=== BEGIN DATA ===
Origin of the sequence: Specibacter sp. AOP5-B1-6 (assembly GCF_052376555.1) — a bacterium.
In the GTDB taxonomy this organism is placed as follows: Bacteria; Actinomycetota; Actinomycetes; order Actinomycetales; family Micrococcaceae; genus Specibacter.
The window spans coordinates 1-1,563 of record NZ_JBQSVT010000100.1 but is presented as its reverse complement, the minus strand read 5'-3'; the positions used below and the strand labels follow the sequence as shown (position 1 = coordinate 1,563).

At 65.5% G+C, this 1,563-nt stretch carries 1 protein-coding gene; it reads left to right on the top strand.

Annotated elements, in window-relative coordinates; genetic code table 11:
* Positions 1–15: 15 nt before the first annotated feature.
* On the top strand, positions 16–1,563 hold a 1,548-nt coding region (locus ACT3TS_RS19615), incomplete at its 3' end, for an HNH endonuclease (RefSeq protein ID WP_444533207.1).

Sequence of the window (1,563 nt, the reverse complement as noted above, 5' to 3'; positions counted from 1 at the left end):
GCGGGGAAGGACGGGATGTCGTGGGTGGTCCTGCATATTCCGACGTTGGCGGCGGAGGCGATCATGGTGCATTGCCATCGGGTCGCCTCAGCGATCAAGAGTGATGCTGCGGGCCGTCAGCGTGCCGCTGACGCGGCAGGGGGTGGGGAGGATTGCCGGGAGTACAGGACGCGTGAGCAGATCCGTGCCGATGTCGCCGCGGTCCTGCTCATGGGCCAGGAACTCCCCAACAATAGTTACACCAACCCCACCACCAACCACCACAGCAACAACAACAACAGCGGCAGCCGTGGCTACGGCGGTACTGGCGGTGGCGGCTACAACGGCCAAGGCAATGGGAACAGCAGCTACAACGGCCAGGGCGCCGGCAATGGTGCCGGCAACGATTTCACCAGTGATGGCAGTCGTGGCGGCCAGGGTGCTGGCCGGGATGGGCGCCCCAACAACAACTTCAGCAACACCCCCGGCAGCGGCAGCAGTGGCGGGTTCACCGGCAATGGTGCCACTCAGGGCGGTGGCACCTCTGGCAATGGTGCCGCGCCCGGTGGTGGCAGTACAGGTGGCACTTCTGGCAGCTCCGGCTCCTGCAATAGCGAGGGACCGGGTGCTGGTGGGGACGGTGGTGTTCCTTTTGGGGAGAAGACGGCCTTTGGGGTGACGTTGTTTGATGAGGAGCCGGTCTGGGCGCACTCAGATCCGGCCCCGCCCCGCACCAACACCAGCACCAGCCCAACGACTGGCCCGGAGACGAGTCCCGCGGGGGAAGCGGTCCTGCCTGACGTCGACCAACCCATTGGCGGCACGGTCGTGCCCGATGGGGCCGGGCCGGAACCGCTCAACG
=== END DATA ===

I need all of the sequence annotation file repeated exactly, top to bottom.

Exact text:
Origin of the sequence: Specibacter sp. AOP5-B1-6 (assembly GCF_052376555.1) — a bacterium.
In the GTDB taxonomy this organism is placed as follows: Bacteria; Actinomycetota; Actinomycetes; order Actinomycetales; family Micrococcaceae; genus Specibacter.
The window spans coordinates 1-1,563 of record NZ_JBQSVT010000100.1 but is presented as its reverse complement, the minus strand read 5'-3'; the positions used below and the strand labels follow the sequence as shown (position 1 = coordinate 1,563).

At 65.5% G+C, this 1,563-nt stretch carries 1 protein-coding gene; it reads left to right on the top strand.

Annotated elements, in window-relative coordinates; genetic code table 11:
* Positions 1–15: 15 nt before the first annotated feature.
* On the top strand, positions 16–1,563 hold a 1,548-nt coding region (locus ACT3TS_RS19615), incomplete at its 3' end, for an HNH endonuclease (RefSeq protein ID WP_444533207.1).

Sequence of the window (1,563 nt, the reverse complement as noted above, 5' to 3'; positions counted from 1 at the left end):
GCGGGGAAGGACGGGATGTCGTGGGTGGTCCTGCATATTCCGACGTTGGCGGCGGAGGCGATCATGGTGCATTGCCATCGGGTCGCCTCAGCGATCAAGAGTGATGCTGCGGGCCGTCAGCGTGCCGCTGACGCGGCAGGGGGTGGGGAGGATTGCCGGGAGTACAGGACGCGTGAGCAGATCCGTGCCGATGTCGCCGCGGTCCTGCTCATGGGCCAGGAACTCCCCAACAATAGTTACACCAACCCCACCACCAACCACCACAGCAACAACAACAACAGCGGCAGCCGTGGCTACGGCGGTACTGGCGGTGGCGGCTACAACGGCCAAGGCAATGGGAACAGCAGCTACAACGGCCAGGGCGCCGGCAATGGTGCCGGCAACGATTTCACCAGTGATGGCAGTCGTGGCGGCCAGGGTGCTGGCCGGGATGGGCGCCCCAACAACAACTTCAGCAACACCCCCGGCAGCGGCAGCAGTGGCGGGTTCACCGGCAATGGTGCCACTCAGGGCGGTGGCACCTCTGGCAATGGTGCCGCGCCCGGTGGTGGCAGTACAGGTGGCACTTCTGGCAGCTCCGGCTCCTGCAATAGCGAGGGACCGGGTGCTGGTGGGGACGGTGGTGTTCCTTTTGGGGAGAAGACGGCCTTTGGGGTGACGTTGTTTGATGAGGAGCCGGTCTGGGCGCACTCAGATCCGGCCCCGCCCCGCACCAACACCAGCACCAGCCCAACGACTGGCCCGGAGACGAGTCCCGCGGGGGAAGCGGTCCTGCCTGACGTCGACCAACCCATTGGCGGCACGGTCGTGCCCGATGGGGCCGGGCCGGAACCGCTCAACG